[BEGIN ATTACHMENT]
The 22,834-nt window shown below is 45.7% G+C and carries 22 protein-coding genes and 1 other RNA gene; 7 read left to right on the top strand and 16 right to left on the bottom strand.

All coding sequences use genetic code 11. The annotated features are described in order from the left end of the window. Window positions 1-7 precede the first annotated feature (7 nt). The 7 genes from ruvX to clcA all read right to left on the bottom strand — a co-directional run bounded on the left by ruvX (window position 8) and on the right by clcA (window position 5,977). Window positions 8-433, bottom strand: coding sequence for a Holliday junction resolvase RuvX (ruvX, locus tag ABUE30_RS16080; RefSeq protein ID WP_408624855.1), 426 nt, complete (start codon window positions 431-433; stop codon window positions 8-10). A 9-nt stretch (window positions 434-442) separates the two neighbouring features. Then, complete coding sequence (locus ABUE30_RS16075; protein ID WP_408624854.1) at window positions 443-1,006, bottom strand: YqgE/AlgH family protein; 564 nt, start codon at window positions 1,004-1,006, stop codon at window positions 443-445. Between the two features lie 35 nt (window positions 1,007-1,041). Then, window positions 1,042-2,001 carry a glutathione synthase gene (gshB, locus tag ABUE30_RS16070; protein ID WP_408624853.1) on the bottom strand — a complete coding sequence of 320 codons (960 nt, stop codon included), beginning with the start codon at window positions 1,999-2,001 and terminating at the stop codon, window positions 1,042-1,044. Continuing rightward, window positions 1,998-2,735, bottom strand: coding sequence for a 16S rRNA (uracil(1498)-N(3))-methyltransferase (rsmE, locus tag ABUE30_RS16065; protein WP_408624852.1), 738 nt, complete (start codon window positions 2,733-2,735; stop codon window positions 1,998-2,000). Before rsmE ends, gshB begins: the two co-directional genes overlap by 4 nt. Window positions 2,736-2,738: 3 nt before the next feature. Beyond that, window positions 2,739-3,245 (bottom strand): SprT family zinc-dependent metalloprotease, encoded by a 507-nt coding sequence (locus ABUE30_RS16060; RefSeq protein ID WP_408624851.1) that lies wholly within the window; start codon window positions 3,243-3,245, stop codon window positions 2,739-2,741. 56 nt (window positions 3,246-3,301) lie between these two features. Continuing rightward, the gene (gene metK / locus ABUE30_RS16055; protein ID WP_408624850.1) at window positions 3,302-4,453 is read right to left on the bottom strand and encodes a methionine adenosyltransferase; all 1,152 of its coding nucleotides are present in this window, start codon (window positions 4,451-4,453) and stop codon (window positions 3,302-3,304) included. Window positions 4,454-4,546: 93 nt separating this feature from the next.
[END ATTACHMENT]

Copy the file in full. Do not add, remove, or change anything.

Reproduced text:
The 22,834-nt window shown below is 45.7% G+C and carries 22 protein-coding genes and 1 other RNA gene; 7 read left to right on the top strand and 16 right to left on the bottom strand.

All coding sequences use genetic code 11. The annotated features are described in order from the left end of the window. Window positions 1-7 precede the first annotated feature (7 nt). The 7 genes from ruvX to clcA all read right to left on the bottom strand — a co-directional run bounded on the left by ruvX (window position 8) and on the right by clcA (window position 5,977). Window positions 8-433, bottom strand: coding sequence for a Holliday junction resolvase RuvX (ruvX, locus tag ABUE30_RS16080; RefSeq protein ID WP_408624855.1), 426 nt, complete (start codon window positions 431-433; stop codon window positions 8-10). A 9-nt stretch (window positions 434-442) separates the two neighbouring features. Then, complete coding sequence (locus ABUE30_RS16075; protein ID WP_408624854.1) at window positions 443-1,006, bottom strand: YqgE/AlgH family protein; 564 nt, start codon at window positions 1,004-1,006, stop codon at window positions 443-445. Between the two features lie 35 nt (window positions 1,007-1,041). Then, window positions 1,042-2,001 carry a glutathione synthase gene (gshB, locus tag ABUE30_RS16070; protein ID WP_408624853.1) on the bottom strand — a complete coding sequence of 320 codons (960 nt, stop codon included), beginning with the start codon at window positions 1,999-2,001 and terminating at the stop codon, window positions 1,042-1,044. Continuing rightward, window positions 1,998-2,735, bottom strand: coding sequence for a 16S rRNA (uracil(1498)-N(3))-methyltransferase (rsmE, locus tag ABUE30_RS16065; protein WP_408624852.1), 738 nt, complete (start codon window positions 2,733-2,735; stop codon window positions 1,998-2,000). Before rsmE ends, gshB begins: the two co-directional genes overlap by 4 nt. Window positions 2,736-2,738: 3 nt before the next feature. Beyond that, window positions 2,739-3,245 (bottom strand): SprT family zinc-dependent metalloprotease, encoded by a 507-nt coding sequence (locus ABUE30_RS16060; RefSeq protein ID WP_408624851.1) that lies wholly within the window; start codon window positions 3,243-3,245, stop codon window positions 2,739-2,741. 56 nt (window positions 3,246-3,301) lie between these two features. Continuing rightward, the gene (gene metK / locus ABUE30_RS16055; protein ID WP_408624850.1) at window positions 3,302-4,453 is read right to left on the bottom strand and encodes a methionine adenosyltransferase; all 1,152 of its coding nucleotides are present in this window, start codon (window positions 4,451-4,453) and stop codon (window positions 3,302-3,304) included. Window positions 4,454-4,546: 93 nt separating this feature from the next.